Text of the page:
arguments = {"numberToProcess":numberToProcess})

Finally, the magic command, which will take a list of numbers, spin up a multithreading executor and then map the list of numbers to that executor. This command will execute the childnotebook instance for 5 times (because the list of numbers contains five numbers) in a parallel fashion.

listOfNumbers = [87,90,12,34,78]
with ThreadPoolExecutor() as executor:
  results =, listOfNumbers)

Executing the parent notebook, you will notice that 5 databricks jobs will run concurrently each one of these jobs will execute the child notebook with one of the numbers in the list. This is a snapshot of the parent notebook after execution

Notice how the overall time to execute the five jobs is about 40 seconds. Now, if we open the link to any of these jobs, we will notice that the time was also about 32 seconds indicating that jobs were run in parallel

Hope this blog helps you run your jobs faster and satisfies your “Need for Speed”.

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Mount a Blob Storage in Azure DataBricks Only if Not Mounted Already (Using Python)

As discussed in this article by Databricks that during your work in a notebook, you can mount a Blob Storage container or a folder inside a container to Databricks File System. The whole point of mounting to a blob storage container is simply to use an abbreviated link to your data using the databricks file system rather than having to refer to the whole URL to your blob container every time you need to read/write data from that blob container. More details on mounting and its usage, can be found in the articles referenced above.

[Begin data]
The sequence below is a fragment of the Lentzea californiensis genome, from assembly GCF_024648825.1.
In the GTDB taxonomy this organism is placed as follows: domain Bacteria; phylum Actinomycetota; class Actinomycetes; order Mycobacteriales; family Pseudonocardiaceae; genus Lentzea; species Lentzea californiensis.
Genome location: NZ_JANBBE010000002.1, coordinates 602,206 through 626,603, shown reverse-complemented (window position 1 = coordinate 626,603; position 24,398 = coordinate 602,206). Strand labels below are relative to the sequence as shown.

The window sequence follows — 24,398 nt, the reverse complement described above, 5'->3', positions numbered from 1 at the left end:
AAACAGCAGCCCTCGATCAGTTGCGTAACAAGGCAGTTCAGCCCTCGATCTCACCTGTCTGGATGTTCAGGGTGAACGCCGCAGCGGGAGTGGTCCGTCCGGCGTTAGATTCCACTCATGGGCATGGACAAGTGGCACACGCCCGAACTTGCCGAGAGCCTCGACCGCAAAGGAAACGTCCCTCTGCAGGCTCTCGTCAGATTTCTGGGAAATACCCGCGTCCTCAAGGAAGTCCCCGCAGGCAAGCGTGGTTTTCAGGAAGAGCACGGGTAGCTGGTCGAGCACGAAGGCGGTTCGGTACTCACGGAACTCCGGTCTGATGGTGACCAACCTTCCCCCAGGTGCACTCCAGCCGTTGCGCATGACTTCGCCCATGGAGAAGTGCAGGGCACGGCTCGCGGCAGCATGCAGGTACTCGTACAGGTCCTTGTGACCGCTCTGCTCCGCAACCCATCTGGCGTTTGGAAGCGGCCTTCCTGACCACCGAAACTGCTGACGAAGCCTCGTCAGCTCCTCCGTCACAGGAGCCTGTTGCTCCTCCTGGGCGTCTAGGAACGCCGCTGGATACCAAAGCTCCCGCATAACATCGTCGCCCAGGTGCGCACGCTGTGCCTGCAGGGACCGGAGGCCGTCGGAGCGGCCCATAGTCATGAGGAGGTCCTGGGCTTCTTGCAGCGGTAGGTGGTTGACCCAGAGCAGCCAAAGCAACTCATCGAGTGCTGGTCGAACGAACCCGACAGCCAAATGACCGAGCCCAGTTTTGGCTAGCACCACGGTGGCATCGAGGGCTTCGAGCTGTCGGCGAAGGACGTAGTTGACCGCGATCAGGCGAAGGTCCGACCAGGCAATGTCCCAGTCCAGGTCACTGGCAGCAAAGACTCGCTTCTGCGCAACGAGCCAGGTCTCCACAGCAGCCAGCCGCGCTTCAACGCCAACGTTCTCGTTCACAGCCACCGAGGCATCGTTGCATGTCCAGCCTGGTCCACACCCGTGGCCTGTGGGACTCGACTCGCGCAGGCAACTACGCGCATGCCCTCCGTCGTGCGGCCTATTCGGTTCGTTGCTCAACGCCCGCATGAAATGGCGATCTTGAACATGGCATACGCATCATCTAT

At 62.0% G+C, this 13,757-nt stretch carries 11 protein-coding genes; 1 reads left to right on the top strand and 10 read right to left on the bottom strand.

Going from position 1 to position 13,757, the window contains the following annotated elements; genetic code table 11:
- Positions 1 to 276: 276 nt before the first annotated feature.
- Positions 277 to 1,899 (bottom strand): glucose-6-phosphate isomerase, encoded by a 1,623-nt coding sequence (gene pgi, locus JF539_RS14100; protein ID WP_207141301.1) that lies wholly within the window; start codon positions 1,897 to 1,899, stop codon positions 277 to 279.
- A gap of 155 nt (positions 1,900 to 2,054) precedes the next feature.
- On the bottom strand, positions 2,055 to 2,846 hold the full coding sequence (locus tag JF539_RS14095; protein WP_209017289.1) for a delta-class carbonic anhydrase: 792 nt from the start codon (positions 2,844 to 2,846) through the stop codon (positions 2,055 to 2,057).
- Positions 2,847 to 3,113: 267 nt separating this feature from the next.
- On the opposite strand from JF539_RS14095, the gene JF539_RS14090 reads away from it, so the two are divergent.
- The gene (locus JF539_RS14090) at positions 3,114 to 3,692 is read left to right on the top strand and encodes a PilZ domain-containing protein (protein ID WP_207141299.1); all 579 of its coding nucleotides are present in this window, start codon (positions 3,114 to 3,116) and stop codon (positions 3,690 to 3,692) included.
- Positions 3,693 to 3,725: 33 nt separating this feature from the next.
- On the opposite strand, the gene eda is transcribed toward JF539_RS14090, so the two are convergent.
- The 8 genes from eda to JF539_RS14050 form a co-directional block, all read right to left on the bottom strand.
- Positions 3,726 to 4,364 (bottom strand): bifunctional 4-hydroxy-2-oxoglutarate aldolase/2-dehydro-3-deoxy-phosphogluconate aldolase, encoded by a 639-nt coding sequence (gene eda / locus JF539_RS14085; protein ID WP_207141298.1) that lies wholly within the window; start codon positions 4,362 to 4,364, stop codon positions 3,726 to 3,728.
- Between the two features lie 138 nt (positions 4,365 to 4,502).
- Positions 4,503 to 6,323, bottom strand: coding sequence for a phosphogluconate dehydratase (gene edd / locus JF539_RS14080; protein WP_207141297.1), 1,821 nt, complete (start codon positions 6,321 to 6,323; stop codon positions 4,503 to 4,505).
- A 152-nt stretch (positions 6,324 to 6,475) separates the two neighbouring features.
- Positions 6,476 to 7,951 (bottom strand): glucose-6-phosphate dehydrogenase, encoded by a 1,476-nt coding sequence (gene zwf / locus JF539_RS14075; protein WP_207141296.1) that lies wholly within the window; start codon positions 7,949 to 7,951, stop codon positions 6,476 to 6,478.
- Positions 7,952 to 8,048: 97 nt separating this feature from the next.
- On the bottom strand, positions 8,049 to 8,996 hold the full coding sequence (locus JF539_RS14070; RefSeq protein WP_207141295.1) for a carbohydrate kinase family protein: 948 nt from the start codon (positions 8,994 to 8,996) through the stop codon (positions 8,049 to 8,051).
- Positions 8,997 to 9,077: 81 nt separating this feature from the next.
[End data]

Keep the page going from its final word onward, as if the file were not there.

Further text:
The purpose of this article is to suggest a way to check if the mountpoint has been created already and only attempt to create it if it doesn’t exist using python.

This can simply be done if we knew how to list existing mountpoints using python. Luckily, databricks offers this to us using the dbutils.fs.mounts() command. To access the actual mountpoint we can do something like this:

for mount in dbutils.fs.mounts():
  print (mount.mountPoint)

Knowing how to access mountpoints enables us to write some Python syntax to only mount if the mountpoint doesn’t exist. The code should look like the following:

storageAccountName = "your storage account name"
storageAccountAccessKey = "your storage account access key"
blobContainerName = "your blob container name"
if not any(mount.mountPoint == '/mnt/FileStore/MountFolder/' for mount in dbutils.fs.mounts()):
    source = "wasbs://{}@{}".format(blobContainerName, storageAccountName),
    mount_point = "/mnt/FileStore/MountFolder/",
    extra_configs = {'' + storageAccountName + '': storageAccountAccessKey}
except Exception as e: